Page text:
Monday, March 17, 2008

OPEN TEXT READING SERIES: LOUIS RASTELLI

Sponsored by The Canada Council for the Arts
& the Creative Writing Degree Program at Capilano College

The Spring 2008 OPEN TEXT series at Capilano College continues on Tuesday, March 25th, 2008 with a reading by Montreal novelist and small-press organizer, Louis Rastelli:

Library 321 @ 12:30

Capilano College
2055 Purcell Way
North Vancouver

LOUIS RASTELLI is the author of A Fine Ending (Insomniac Press, 2007). His writing has appeared in Vice, Clamor, Saturday Night, The Montreal Mirror and numerous other publications, as well as in a series of miniature books of short stories and historical essays. In 2001, Rastelli created the Distroboto network of cultural vending machines, which are former cigarette machines converted to sell local art, crafts, music, film and writing in caf├ęs and bars. In 2002, along with other small publishers, he co-founded Expozine, Montreal’s annual small press, comic and zine fair; he also co-founded Archive Montreal, a non-profit organization dedicated to preserving the various ephemeral creations that flow steadily out of the independent cultural scene of the city. Since 1996, he has published Fish Piss Magazine, named “Canada’s best zine” by Broken Pencil. He lives in Montreal.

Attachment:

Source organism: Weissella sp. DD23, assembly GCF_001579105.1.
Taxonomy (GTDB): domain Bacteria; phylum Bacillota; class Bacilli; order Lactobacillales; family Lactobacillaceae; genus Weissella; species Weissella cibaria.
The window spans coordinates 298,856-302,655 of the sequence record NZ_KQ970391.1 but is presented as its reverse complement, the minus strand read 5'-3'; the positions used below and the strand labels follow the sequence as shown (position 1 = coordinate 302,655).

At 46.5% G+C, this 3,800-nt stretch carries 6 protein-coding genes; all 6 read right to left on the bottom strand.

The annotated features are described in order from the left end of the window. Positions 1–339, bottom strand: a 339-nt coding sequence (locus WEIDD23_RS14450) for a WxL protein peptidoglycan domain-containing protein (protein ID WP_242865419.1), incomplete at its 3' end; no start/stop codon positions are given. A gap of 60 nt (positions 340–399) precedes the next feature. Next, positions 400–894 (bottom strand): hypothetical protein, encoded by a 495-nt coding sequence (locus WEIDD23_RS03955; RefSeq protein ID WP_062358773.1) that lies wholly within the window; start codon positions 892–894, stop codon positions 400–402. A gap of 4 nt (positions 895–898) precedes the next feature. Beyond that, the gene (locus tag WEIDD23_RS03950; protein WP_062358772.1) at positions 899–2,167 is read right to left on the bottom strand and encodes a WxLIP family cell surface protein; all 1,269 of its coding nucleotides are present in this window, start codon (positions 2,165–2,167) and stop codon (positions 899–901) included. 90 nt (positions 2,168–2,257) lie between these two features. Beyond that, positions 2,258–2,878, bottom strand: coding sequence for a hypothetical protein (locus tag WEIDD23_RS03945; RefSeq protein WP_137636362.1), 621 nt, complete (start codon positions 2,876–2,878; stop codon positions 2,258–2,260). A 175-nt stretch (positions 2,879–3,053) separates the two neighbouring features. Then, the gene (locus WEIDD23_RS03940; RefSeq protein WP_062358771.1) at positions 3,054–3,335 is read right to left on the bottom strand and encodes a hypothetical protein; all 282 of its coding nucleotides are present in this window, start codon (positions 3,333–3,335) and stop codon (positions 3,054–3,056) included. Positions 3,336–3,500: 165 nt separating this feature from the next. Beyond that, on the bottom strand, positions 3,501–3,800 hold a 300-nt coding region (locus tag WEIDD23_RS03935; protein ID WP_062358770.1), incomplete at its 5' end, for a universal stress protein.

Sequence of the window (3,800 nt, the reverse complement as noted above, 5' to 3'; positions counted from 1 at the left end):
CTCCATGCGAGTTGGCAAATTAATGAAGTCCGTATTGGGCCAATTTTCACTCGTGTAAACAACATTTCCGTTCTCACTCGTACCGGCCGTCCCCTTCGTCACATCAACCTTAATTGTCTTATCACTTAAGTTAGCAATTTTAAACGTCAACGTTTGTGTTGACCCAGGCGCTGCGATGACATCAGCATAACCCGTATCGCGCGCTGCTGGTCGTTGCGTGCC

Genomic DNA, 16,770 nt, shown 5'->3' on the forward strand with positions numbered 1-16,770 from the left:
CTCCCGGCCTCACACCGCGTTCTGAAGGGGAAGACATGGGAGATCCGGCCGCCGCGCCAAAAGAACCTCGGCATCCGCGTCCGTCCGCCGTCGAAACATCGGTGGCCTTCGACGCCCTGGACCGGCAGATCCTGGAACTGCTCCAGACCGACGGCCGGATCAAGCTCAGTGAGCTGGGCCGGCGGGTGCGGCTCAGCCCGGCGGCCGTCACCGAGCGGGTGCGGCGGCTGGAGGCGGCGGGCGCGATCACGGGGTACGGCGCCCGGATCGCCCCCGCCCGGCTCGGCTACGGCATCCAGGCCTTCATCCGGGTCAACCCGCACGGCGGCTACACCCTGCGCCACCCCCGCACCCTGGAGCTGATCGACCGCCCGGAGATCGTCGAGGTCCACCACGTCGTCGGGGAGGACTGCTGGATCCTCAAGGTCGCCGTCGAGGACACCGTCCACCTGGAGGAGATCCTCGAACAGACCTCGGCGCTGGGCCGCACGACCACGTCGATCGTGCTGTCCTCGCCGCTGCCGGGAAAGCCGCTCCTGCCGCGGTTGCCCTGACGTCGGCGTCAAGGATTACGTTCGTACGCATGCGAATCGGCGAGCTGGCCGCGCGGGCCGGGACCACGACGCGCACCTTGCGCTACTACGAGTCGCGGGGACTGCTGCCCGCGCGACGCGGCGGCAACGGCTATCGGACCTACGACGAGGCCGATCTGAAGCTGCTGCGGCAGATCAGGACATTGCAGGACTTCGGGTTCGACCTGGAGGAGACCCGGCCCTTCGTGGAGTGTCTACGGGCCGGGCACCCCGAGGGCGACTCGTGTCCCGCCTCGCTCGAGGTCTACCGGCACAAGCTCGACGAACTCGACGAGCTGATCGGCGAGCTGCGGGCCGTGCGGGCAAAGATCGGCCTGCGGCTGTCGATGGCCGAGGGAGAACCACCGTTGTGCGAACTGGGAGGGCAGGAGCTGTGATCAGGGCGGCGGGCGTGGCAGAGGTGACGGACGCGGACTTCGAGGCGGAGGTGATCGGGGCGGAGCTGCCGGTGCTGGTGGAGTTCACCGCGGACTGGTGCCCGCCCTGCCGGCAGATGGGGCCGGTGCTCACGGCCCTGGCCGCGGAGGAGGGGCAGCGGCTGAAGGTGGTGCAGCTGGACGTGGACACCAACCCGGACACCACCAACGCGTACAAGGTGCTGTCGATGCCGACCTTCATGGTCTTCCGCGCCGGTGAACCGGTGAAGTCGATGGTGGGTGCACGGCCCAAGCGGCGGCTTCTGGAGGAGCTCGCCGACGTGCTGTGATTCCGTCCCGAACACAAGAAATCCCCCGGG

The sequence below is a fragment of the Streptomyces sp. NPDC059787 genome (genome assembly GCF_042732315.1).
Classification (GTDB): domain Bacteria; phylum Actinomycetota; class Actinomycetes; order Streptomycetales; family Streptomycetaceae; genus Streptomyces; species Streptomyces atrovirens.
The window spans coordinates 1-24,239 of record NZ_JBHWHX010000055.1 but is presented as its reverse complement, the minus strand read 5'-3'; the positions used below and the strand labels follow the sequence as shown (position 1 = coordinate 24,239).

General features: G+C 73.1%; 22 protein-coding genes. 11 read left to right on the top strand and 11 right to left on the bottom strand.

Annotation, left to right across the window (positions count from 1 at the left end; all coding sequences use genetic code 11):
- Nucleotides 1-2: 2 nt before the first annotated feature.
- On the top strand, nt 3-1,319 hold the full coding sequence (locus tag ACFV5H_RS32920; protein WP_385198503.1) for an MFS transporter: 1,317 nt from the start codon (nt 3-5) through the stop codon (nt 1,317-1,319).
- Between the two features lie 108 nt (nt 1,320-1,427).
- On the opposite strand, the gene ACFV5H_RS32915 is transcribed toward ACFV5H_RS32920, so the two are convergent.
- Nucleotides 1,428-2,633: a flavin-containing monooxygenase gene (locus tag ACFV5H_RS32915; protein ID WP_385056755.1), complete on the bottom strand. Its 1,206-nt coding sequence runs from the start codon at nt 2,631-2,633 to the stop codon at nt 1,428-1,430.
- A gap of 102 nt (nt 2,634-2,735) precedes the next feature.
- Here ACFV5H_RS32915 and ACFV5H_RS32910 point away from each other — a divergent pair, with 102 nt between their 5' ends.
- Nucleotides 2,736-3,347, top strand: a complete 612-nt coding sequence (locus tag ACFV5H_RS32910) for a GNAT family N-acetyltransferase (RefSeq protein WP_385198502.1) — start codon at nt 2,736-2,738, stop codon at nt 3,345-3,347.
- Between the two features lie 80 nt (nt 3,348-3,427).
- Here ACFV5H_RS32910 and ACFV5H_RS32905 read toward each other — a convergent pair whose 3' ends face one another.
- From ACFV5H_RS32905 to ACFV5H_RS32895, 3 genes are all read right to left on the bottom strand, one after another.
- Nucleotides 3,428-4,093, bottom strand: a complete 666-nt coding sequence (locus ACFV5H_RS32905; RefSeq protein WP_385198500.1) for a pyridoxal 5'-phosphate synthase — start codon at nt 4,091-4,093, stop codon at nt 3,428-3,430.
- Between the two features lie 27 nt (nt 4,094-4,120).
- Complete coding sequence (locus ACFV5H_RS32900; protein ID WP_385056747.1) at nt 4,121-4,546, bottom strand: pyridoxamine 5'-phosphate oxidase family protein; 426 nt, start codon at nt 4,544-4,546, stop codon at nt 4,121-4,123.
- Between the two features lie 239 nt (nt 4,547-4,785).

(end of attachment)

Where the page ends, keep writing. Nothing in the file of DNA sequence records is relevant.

“It’s like Mother Nature’s revenge,” said Stephanie.

“But I wish we could say, okay, we learned our lesson, can
you bring the power back now?”

I told Stephanie about the big building projects I worked on at my day job and described a photo I’d seen of an aluminium smelter. Huge mounds of raw materials, shipped in by rail, sat at one end of the smelter, and rows of trucks loaded up massive bars of aluminium at the other end.

“And that’s only to get the aluminium into all the factories that make stuff,” I said. “Those raw materials have to get chewed up and regurgitated a lot of times before they become a pop can.

“If the machines and factories stopped working completely, we’d have to make stuff by hand again. Or at least add some treadmills or something to run the machines with, like those old sewing machines with the foot pedals.”

“My grandmother had one of those!” Stephanie said.

“I wish I had one of those right now. It would help me stay warm too.”

While we were still on the phone, my power came back on.


-- Louis Rastelli, from “A Fine Ending” (Insomniac, 2007)


For info:
Roger Farr
rfarr@capcollege.bc.ca
604.986.1911 (2554)

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